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Markland's Notes on Juvenal

  • Willis James (a1)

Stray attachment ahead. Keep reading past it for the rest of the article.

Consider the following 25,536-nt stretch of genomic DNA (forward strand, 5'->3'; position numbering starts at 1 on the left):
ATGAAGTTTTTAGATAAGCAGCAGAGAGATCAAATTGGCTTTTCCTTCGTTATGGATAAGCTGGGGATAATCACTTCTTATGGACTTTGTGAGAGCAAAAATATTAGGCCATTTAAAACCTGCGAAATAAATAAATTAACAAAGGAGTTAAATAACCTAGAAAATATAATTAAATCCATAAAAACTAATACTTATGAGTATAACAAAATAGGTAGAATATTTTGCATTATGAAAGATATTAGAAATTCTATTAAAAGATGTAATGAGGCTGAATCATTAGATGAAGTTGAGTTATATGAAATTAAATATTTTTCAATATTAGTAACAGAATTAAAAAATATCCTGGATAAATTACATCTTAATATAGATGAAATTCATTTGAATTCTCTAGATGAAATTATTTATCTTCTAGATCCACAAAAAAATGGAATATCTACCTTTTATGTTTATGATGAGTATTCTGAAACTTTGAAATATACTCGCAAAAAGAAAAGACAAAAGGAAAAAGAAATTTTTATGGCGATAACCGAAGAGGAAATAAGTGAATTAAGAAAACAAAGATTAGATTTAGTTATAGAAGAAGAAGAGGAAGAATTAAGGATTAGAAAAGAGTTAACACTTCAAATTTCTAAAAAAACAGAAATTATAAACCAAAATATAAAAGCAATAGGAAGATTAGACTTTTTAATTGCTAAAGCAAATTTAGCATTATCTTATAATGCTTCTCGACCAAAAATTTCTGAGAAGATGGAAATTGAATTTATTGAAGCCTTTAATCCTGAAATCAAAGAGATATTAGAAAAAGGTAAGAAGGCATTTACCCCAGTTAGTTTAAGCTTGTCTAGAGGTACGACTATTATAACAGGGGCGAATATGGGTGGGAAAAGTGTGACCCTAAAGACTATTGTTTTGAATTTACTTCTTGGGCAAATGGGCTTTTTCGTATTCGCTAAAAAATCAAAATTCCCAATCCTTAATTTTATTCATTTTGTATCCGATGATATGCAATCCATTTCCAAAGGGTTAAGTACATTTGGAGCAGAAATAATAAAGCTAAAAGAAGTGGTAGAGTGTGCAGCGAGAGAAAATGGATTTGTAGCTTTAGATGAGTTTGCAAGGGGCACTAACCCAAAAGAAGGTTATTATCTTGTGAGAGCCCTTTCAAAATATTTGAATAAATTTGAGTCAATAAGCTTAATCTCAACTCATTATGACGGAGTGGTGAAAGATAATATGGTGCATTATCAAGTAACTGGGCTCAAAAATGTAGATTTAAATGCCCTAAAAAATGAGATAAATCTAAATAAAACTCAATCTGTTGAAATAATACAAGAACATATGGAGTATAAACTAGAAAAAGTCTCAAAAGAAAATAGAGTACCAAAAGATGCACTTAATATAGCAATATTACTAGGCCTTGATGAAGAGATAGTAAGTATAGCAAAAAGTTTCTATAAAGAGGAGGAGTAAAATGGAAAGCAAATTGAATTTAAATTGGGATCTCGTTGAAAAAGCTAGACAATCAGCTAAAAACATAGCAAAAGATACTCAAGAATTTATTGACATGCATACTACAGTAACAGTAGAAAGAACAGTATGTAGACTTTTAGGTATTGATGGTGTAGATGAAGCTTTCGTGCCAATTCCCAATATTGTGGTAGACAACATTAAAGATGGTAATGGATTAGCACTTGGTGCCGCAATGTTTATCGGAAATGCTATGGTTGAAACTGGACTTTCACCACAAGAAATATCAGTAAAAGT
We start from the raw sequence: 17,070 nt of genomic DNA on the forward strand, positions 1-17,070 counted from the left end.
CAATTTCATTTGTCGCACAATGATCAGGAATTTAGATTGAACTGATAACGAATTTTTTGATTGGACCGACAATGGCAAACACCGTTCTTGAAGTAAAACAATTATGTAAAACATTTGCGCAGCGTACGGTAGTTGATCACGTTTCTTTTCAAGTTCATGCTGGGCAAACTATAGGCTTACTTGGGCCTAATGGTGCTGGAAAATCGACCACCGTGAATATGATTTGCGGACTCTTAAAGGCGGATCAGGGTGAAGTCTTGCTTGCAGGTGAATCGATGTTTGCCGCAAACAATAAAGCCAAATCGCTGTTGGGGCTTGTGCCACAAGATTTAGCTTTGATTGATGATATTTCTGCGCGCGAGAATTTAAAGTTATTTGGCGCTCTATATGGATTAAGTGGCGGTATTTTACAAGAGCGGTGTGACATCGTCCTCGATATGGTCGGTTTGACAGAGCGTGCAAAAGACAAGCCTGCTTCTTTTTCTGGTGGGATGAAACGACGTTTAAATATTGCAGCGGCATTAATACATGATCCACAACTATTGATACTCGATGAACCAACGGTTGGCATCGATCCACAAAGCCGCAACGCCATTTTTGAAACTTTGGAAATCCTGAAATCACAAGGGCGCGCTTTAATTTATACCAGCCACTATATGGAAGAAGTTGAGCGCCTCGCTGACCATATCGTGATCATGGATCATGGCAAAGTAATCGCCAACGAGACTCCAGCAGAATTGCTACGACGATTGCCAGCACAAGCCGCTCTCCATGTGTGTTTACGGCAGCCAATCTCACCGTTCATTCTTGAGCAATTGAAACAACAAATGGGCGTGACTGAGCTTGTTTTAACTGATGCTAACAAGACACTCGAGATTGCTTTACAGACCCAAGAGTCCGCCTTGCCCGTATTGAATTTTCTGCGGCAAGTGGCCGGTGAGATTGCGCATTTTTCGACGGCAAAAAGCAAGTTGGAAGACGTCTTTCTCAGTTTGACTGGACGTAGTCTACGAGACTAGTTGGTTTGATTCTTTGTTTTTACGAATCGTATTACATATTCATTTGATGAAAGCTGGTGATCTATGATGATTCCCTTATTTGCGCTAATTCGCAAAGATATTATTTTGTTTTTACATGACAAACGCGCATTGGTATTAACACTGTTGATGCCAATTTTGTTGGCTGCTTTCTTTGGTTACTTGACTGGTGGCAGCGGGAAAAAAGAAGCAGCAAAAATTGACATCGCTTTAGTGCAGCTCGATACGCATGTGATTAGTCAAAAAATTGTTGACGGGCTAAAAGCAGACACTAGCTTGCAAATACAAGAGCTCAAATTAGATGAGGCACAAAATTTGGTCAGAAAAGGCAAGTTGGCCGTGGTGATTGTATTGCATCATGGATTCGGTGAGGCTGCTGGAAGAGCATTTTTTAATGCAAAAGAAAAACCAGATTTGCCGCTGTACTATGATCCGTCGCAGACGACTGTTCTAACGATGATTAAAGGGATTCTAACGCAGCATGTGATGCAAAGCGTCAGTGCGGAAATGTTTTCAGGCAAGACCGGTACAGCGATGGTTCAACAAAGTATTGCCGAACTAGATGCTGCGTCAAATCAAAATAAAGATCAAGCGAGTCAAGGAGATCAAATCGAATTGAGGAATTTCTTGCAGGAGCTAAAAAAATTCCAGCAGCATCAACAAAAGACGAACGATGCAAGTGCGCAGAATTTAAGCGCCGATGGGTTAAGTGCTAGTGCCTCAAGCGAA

The MS L 28 of St John's College, Cambridge, contains a number of critical annotations on Juvenal from the pen of Jeremiah Markland. The existence of these notes has been known at least since the publication of Mayor's edition, in which many of them were published, although the prolixity and disorder characteristic of that edition make it hard to find them. At one time I thought that Ruperti had seen the manuscript, because he was aware of the conjecture aliena sumere vultum a facie (3.105-6), but with the help of Dusaulx I found that it was published in Markland's notes on Lysias (p.330 Reiske). Markland is commonly reckoned the greatest critic of the eighteenth century apart from Bentley, and one would have supposed that editors of Juvenal would have thought that the very dust of his writings was gold. In fact, however, these annotations have never been published in their entirety, and it seems time that they should be. Some of the textual proposals have been made independently by other scholars; some, to the best of my knowledge, have never been made by anyone else and now see the light for the first time. Some, as one would expect, are brilliant and incisive; others are strikingly bad. One must remember that these are the thoughts which passed through his mind as he was reading Juvenal in a very second-rate edition, and no doubt he jotted them down for future consideration. No one will think the less of a critic because his marginalia and anecdota contain material which later reflection would have rejected.



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